I've written before on how plant selection and management is critical, and how gardeners often don't give these things enough research and attention. But if you are in a predicament where you can't start from scratch -- or do a significant makeover -- there are some strategies to employ which show your landscape has purpose, at least to the casual passerby.
Let's explore our garden at HQ, which has had its run ins with the law. And that's ok -- you can't change minds or policies by playing it safe with a monoculture of lawn. So first up, the oldest part of the 1/4 acre suburban lot:
But include those three hardscape features (bridge, arbor, fountain) and something happens -- the garden is shown to have purpose. It is an intentional space. Not only that, but these linear, hard objects give the eye some place to anchor upon, making the plants more legible. It's a simple trick, and while it won't please or convince everyone, it will likely convince those who matter most. Other objects one could use are sculptures, benches, and trellises.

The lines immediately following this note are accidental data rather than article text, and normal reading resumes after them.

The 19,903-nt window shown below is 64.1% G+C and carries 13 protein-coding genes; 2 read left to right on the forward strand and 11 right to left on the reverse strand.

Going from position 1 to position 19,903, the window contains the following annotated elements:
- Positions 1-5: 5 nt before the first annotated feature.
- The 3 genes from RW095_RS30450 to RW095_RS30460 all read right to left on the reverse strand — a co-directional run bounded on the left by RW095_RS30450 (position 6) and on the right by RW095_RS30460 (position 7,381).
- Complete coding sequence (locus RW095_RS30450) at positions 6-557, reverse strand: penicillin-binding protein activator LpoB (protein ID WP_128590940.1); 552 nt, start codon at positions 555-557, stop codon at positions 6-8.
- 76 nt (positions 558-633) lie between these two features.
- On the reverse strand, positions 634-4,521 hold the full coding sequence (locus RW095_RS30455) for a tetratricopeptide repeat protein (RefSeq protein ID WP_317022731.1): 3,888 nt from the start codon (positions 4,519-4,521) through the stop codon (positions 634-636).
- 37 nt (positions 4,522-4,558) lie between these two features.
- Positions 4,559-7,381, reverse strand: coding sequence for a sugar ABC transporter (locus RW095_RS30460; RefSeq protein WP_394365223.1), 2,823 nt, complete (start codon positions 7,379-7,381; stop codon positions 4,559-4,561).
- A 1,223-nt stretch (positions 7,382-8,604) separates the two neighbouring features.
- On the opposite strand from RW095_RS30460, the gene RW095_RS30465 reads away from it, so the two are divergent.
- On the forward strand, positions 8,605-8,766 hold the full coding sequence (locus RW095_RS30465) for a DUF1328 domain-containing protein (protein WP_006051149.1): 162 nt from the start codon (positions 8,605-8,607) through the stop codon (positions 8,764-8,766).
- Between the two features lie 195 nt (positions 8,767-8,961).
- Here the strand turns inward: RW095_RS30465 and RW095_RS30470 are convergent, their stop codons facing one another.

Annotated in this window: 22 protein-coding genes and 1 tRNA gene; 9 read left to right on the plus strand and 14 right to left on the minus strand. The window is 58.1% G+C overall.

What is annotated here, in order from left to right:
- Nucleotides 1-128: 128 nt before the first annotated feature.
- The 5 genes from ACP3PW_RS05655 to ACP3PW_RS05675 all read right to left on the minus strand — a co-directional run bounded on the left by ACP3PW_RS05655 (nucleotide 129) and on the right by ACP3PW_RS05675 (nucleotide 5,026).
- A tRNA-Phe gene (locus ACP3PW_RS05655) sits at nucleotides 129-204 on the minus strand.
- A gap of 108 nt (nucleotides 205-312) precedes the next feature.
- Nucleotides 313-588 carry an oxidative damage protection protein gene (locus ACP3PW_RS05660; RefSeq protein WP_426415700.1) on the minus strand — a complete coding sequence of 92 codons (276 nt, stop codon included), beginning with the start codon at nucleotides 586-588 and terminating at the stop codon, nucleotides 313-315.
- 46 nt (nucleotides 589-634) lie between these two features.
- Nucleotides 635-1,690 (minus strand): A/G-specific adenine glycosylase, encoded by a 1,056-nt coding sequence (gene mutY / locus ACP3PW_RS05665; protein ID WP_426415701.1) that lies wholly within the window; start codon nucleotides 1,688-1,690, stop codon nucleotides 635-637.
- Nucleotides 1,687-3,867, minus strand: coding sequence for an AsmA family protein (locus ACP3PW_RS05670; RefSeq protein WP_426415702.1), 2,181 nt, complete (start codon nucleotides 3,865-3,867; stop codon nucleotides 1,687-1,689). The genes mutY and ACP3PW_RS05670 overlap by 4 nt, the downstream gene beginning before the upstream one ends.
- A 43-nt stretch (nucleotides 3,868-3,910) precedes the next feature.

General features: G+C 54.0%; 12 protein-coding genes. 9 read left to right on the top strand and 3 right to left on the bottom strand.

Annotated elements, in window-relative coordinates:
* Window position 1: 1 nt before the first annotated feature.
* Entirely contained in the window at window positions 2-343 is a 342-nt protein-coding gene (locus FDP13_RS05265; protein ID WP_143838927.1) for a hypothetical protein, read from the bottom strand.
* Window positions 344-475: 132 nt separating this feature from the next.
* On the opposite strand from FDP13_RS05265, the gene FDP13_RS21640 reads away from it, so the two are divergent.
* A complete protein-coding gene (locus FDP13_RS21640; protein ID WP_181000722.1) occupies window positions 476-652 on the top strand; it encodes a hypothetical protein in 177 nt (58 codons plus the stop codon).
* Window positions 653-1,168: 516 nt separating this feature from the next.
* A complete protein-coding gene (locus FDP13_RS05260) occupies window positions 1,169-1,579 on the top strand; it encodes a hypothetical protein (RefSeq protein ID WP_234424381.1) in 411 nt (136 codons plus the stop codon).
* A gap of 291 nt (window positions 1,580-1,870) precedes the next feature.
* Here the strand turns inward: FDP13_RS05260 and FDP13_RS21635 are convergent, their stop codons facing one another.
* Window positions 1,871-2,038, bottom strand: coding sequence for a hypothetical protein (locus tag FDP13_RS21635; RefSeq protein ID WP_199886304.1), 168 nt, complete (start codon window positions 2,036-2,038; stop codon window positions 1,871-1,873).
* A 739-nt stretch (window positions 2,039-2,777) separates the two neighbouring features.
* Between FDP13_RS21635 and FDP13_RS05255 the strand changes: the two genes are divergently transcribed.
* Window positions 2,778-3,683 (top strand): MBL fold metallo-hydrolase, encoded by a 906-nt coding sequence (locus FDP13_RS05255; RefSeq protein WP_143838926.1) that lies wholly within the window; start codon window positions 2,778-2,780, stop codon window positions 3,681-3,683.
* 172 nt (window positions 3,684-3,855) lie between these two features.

These small strategies can go a long way toward both avoiding and working with weed control. So while your first priority is likely to be removing really tall plants or those that flop over onto sidewalks -- and some that have spread too easily -- your second priority is to include a bench, an arbor, a path, a sign, or a sculpture to show intentional gardening and not just laziness. If we're going to change minds we can't forget that especially in lived, urban areas, there are still de-facto gardening rules -- and playing with them, bending their seeming constraints, can lead to some real creativity, satisfaction, and ecosystem function (wildlife habitat, storm water runoff mitigation, soil stabilization, air cleaning / cooling...). Prairie up.